How Meritocracy Affects Singapore’s Students & the Job Market |


Are you worried about your job prospects after you graduate? You’re not alone. Many students are concerned about their ability to find a job in today’s competitive market. In the minds of many Singaporeans, attending a private education institute (PEI) can make it even more challenging to secure employment. Employers often value degrees from “prestigious” public universities, even though admission to these universities may not be accessible to students with academic capability.

Public universities in Singapore are widely regarded as the most prestigious and selective institutions, and admission is highly competitive and based primarily on academic achievement. PEIs, on the other hand, tend to be less selective and may provide alternative pathways to higher education for students who may not meet the strict academic requirements of public universities.

Hence, graduates of PEIs may face more challenges in securing employment, as their academic credentials may not be viewed as highly by employers. They also tend to get lower salaries.

While Singapore’s education system is generally considered to be meritocratic, some critics argue that there are still disparities in access to education. For example, students from more affluent families may have access to better resources and access to a tuition agency, giving them an advantage in the highly competitive admission process.

The issue with meritocracy

George Orwell’s famous quote from Animal Farm, “All animals are equal, but some animals are more equal than others,” written in 1949, still resonates today.

Recently, President Halimah highlighted that the current education and employment system, although promoting meritocracy, is not inclusive. Those who come from privileged backgrounds still have an advantage over those who do not, revealing that not all individuals are on an equal playing field.

Meritocracy, in theory, is a system in which individuals are rewarded based on their abilities and achievements. However, in practice, there are several reasons why meritocracy can be problematic or even harmful:

It can perpetuate inequality: Meritocracy assumes that everyone starts with equal opportunities to develop their abilities and talents. However, in reality, people are born into different circumstances, such as wealth, education, and social networks, which can significantly impact their chances of success. Meritocracy can therefore entrench existing inequalities and privilege those who are already advantaged.

It can lead to a narrow definition of merit: Meritocracy tends to focus on specific skills or qualities, such as academic intelligence, rather than considering a broader range of abilities, experiences, and perspectives. This narrow definition of merit can exclude people who possess different types of talents and skills, which can be just as valuable in certain contexts.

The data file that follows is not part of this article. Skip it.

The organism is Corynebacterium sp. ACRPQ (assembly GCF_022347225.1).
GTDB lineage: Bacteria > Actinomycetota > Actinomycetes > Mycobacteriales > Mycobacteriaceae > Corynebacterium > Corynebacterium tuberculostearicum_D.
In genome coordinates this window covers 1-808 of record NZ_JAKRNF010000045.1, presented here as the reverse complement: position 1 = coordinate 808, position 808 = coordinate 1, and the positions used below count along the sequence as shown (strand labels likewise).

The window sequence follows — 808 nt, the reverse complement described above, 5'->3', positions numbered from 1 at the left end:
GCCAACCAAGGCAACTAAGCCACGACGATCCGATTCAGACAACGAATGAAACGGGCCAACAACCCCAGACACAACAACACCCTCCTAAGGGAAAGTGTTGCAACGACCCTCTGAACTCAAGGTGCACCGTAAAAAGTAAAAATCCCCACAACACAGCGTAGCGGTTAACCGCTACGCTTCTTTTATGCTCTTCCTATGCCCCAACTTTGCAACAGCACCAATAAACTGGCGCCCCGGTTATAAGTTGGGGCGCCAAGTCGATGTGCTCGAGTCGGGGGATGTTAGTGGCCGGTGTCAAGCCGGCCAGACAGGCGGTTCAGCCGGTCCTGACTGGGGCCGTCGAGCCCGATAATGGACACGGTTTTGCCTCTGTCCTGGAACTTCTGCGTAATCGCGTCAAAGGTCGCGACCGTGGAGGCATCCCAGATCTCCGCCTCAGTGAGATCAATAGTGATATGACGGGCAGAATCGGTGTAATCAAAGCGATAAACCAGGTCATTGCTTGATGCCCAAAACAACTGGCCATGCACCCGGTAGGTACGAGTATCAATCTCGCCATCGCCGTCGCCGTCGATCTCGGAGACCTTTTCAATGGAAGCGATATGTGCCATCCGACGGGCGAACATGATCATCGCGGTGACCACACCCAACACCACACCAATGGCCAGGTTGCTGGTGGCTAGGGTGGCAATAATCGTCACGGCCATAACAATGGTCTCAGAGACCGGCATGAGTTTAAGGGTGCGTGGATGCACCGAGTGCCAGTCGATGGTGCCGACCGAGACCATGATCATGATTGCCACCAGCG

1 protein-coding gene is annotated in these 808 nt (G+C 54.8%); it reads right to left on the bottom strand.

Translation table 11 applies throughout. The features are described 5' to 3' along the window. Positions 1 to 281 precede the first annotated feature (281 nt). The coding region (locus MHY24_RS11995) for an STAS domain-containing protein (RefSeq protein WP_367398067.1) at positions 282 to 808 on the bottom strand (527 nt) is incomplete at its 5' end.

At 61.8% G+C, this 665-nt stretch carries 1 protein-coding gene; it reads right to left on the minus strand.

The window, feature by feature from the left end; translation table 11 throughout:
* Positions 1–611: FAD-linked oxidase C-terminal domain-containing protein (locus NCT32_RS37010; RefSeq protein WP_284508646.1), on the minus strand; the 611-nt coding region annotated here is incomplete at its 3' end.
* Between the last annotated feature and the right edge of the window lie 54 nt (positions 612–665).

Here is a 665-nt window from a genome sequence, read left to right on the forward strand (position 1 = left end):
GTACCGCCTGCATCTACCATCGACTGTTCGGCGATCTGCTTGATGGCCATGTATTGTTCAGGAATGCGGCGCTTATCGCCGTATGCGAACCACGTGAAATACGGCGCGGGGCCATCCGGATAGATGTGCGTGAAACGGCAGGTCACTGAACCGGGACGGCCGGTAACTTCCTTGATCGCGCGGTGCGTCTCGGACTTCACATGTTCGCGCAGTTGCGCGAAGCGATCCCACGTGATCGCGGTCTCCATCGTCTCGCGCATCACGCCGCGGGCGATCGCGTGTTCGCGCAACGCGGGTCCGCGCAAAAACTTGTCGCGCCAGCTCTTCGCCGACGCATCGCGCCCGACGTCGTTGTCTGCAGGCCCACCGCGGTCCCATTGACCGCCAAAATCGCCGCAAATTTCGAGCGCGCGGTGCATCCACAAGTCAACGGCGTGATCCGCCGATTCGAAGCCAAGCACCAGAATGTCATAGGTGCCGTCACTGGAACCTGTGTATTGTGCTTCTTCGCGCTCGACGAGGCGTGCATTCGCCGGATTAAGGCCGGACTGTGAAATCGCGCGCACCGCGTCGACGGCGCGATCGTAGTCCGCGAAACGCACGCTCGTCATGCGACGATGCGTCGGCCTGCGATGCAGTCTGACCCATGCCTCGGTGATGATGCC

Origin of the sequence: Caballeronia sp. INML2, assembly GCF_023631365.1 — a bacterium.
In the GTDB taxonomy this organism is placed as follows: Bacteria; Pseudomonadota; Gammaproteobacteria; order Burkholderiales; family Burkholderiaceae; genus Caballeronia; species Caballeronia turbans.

It can create intense competition and stress: Meritocracy often encourages competition and a winner-takes-all mentality. This can lead to individuals being pitted against each other, causing stress, burnout, and mental health problems.

It can discourage collaboration and teamwork: Meritocracy can create a culture where individuals are incentivised to prioritize their own success over the success of the group. This can undermine teamwork, collaboration, and collective problem-solving.

It can undermine empathy and social responsibility: Meritocracy can encourage individuals to view their success as solely their own achievement, rather than acknowledging the role that broader societal structures and support networks play in facilitating success. This can lead to a lack of empathy and social responsibility, as individuals may feel less compelled to use their success to help others or to advocate for social justice.

What does this mean for grads from PEIs?

It’s important to remember that education is not always a linear pathway. Just because you may not attend a “prestigious” public university doesn’t mean you can’t be successful in your career. There are other paths to success. There are several solutions that can help you improve their job prospects, including:

Practical experience: Employers often value real-world experience, so gaining practical experience through internships, co-op programmes, or volunteer work can be an excellent way to stand out in the job market.

Strong network: Connections matter more than you think. Building relationships with professionals in your desired field can help you learn more about the industry and find job opportunities. Attend networking events, connect with alumni from your school, and use social media platforms like LinkedIn to expand your network.

Emphasise skills and achievements: Even if you didn’t attend a “prestigious” public university, you may still have valuable skills and achievements that make you an attractive job candidate. Focus on highlighting these in your resume, cover letter, and job interviews.

Explore alternative career paths: There are many different career paths out there, so don’t limit yourself to a specific field or industry. Consider exploring different options that align with your interests and strengths.

Overall, while Singapore’s education system is widely regarded as successful, there is always room for improvement. By taking a more balanced approach that considers factors beyond academic achievement, Singapore could help to create a more equitable and inclusive education system.